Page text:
A self-proclaimed “pitbull in a skirt” — an epithet better suited to her tomboyish early years than now — Eve was barely out of her teens when she had her first No. 1 album in 1999. By 2002 she had two more hit albums and won a Grammy — her sound and colorful personal style bridging the gap between the feminist Queen Latifah and the more overtly sexual Lil’ Kim. Eve’s music career has since been sporadic, although she has enjoyed success as an actress, most notably in the Barbershop comedy films. In 2014 she married Maximillion Cooper, the British multimillionaire founder of the celebrity motor rally Gumball 3000, and now lives with him in London. “I’m just a regular chick from Philly,” she told the Huffington Post in 2016. “I believe anywhere you’re born, doesn’t mean you have to stay. You can transcend whatever situation you’re in… I’m living proof of it. So I hope that I hold the torch for us women.”
Eve’s childhood was far from easy. Born Eve Jihan Jeffers on November 10, 1978, she grew up in housing projects in Philadelphia. Her parents, Julie and Jerry, were supervisors of a publishing company and chemical plant, respectively, and split when she was 12. She lost contact with her father. She attended the Martin Luther King High School and excelled at poetry; she was also a promising singer and a regular on the junior talent-show circuit, but switched her focus to hip hop at 13, forming a short-lived rap duo, Edjp (pronounced “Egypt”) with her friend Jennifer Pardue.After high school, Eve moved to New York but ended up working as a stripper (a part of her life she does not discuss now). Unhappy with her circumstances, she decided to get serious about a music career and received a break at 18 years old when friends arranged an audition for her with the producer Dr. Dre, who signed her to Aftermath Entertainment under the recording name Eve of Destruction. But she was dropped after a few months — “Dre did not know what to do with me,” Eve told Newsweek in 2001 — though a song she recorded for the label ended up on the soundtrack to the film Bulworth in 1998. It was her first tangible success.Dre’s parent label, Interscope, introduced Eve to the Ruff Ryders label and they signed her up — and worked her hard to prepare her for the big time. “It was like a boot camp,” she explained to Vibe magazine. “They really put me through it as far as being able to write my own music, just like all the other dudes.” In a male-dominated and frequently misogynistic hip-hop industry, Ruff Ryders showed no inclination to treat its first female signing any differently to its other acts, including DMX, Jadakiss and Swizz Beats. “I have always appreciated that they never looked at me like ‘Oh, she’s the girl of the group,'” Eve told the celebrity news site uInterview.com. “They treated me as equal.”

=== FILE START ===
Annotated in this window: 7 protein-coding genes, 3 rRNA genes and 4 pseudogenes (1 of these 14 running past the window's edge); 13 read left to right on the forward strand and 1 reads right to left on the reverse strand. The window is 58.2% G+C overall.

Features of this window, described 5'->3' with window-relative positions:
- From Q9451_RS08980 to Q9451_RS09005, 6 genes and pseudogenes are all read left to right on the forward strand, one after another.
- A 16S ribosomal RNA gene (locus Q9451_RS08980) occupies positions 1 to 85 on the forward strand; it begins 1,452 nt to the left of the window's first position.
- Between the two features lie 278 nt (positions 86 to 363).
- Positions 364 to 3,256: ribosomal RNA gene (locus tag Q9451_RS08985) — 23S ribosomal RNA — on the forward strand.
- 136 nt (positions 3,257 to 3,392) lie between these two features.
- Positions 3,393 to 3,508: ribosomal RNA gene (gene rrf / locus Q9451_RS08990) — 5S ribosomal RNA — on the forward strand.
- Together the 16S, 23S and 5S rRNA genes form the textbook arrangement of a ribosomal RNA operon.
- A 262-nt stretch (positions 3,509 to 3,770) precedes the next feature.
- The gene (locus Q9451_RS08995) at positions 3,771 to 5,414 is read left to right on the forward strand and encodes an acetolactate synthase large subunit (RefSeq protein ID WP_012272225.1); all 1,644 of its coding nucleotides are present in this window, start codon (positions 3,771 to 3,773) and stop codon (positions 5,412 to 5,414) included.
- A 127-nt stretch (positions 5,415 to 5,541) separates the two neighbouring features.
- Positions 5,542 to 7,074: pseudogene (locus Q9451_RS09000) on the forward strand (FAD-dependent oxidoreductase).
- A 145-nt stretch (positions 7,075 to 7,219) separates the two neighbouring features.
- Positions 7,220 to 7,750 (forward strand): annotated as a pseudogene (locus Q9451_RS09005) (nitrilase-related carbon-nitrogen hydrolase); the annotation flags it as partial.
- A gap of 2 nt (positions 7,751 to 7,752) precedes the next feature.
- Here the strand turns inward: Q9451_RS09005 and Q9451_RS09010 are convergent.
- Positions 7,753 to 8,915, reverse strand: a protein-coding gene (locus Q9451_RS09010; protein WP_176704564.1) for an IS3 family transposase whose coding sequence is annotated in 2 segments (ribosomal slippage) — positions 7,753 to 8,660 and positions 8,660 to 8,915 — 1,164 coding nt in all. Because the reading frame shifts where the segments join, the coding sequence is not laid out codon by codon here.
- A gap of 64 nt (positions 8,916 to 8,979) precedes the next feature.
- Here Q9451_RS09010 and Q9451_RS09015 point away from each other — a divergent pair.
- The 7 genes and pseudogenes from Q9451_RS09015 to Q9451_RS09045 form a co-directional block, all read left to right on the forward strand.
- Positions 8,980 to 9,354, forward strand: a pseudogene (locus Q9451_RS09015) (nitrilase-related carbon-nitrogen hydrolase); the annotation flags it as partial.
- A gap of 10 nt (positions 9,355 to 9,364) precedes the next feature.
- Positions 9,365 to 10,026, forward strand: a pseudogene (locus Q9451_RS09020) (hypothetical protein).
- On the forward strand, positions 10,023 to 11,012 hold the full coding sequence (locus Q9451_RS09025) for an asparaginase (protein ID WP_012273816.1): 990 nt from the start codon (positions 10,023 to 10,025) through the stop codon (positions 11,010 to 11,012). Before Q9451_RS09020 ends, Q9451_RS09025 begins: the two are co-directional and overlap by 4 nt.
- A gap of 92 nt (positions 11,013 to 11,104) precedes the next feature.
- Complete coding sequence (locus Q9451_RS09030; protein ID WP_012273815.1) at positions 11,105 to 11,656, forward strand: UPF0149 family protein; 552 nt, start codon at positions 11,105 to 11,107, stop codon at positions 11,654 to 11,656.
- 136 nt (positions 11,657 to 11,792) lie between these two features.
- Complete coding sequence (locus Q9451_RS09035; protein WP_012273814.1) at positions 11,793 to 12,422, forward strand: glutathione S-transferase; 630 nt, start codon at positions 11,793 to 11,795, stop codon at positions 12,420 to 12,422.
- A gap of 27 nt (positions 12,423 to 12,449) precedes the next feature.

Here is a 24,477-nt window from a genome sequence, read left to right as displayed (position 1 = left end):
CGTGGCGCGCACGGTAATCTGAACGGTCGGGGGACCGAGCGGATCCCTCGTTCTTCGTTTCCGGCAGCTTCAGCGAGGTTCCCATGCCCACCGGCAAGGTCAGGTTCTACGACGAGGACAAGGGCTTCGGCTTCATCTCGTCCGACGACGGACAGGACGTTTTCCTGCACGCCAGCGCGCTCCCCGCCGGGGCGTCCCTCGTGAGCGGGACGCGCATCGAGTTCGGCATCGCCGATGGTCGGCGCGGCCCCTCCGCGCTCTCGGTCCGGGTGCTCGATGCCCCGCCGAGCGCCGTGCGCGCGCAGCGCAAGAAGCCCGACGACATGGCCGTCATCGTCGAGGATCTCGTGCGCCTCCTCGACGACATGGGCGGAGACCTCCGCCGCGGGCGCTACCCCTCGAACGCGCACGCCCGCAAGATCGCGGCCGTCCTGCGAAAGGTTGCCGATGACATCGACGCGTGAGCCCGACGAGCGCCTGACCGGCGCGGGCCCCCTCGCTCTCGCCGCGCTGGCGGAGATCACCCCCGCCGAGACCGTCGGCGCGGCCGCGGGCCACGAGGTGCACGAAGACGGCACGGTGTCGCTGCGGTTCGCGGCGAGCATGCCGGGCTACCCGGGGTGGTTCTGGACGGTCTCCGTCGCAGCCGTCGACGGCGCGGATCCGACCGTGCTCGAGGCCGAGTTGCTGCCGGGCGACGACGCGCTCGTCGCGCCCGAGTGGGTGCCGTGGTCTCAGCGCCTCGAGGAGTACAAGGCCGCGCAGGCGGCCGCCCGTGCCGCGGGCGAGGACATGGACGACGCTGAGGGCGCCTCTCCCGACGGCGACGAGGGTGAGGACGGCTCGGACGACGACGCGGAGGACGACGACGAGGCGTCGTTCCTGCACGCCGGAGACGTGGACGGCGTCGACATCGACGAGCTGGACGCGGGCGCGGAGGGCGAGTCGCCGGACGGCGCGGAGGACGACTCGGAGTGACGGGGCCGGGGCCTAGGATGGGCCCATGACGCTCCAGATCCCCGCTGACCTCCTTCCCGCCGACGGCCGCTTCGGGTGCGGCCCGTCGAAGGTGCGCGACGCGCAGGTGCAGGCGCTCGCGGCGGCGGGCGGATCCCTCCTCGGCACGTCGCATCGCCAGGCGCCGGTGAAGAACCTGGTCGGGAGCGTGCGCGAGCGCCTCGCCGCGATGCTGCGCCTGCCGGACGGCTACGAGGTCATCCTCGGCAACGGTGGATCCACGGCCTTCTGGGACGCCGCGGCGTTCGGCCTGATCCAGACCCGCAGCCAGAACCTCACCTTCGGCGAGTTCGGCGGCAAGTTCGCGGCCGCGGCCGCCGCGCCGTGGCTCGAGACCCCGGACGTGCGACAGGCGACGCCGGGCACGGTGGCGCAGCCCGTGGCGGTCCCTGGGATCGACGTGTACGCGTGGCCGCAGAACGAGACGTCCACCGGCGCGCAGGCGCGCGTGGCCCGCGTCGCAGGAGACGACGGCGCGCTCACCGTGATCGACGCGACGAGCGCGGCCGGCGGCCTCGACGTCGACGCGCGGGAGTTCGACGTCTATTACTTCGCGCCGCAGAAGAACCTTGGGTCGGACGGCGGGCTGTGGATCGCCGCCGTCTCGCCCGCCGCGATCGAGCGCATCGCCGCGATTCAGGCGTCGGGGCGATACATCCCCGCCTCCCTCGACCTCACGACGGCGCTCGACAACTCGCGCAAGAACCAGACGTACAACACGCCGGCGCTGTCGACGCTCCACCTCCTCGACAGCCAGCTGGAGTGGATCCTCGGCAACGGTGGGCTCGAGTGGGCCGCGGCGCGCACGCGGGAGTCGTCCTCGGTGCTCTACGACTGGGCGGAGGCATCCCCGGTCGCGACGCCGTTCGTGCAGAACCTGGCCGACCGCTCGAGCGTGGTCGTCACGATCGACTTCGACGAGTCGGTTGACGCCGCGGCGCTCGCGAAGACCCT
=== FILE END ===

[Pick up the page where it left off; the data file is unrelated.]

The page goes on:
Ruff Ryders’ faith in Eve was rewarded when her single, “What Ya Want,” featuring Nokio the N-Tity of Dru Hill, became a Billboard Top 40 hit in 1999. Her debut album, Let There Be Eve… Ruff Ryders’ First Lady, went to No. 1 on its first week of release in September the same year. Eve became only the third female hip-hop artist to have an album debut at No. 1, after Lauryn Hill and Foxy Brown. Let There Be Eve sold 2 million copies. Eve had made it. She was only 20 years old.
Eve’s second album, Scorpion, dropped in March 2001 and went on to sell 1.5 million copies. Its lead single, “Who’s That Girl,” established her as an international star; the second single, the Dr. Dre-produced duet with Gwen Stefani, “Let Me Blow Ya Mind,” won a Grammy in 2002 for best rap/sung collaboration. That same year she released her third album, Eve-Olution, which went gold; her single “Gangsta Lovin,'” a collaboration with Alicia Keys, reached No. 2. A shrewd businesswoman, Eve invested her money wisely. At 22 she had a house in New Jersey, a retirement plan and a portfolio of investments. “From a financial-stability standpoint, Eve’s ahead of 85% of people in the urban-music business,” her accountant, Horace Madison, told Rolling Stone.
Eve also broke into the acting world in 2002 with an appearance in the Vin Diesel action-adventure flick xXx, and a starring role alongside Ice Cube in the hit comedy Barbershop — she also appeared in its two sequels in 2004 and 2016. In 2003 she had a part in the UPN comedy series Eve (a coincidental title — she played a fashion designer called Shelly Williams). Reviews were mixed. “The good news is, it’s only 30 minutes long,” carped the Hollywood Reporter; but the show ran for three seasons. She launched a clothing line, Fetish, which lasted six years.
After Eve-Olution, Jeffers mostly confined herself to guest appearances on records by other artists, including Amerie, Kelly Rowland and Ludacris. She released a couple of singles, “Tambourine” and “Give It to You” (feat. Sean Paul) in 2007, but her fourth album did not follow as expected. There were differences between Eve and Interscope, which distributed Ruff Ryders, and Eve left the label in 2010. She eventually released the album, Lip Lock, independently, but sales were disappointing.
In 2016, Eve revealed she was working on a new album, and that she is far from done with the rap game. “What kept me away wasn’t something that was conscious,” she told Rap-Up TV. “It was more just life stuff. I moved to another country. I got married. I just needed time to settle.”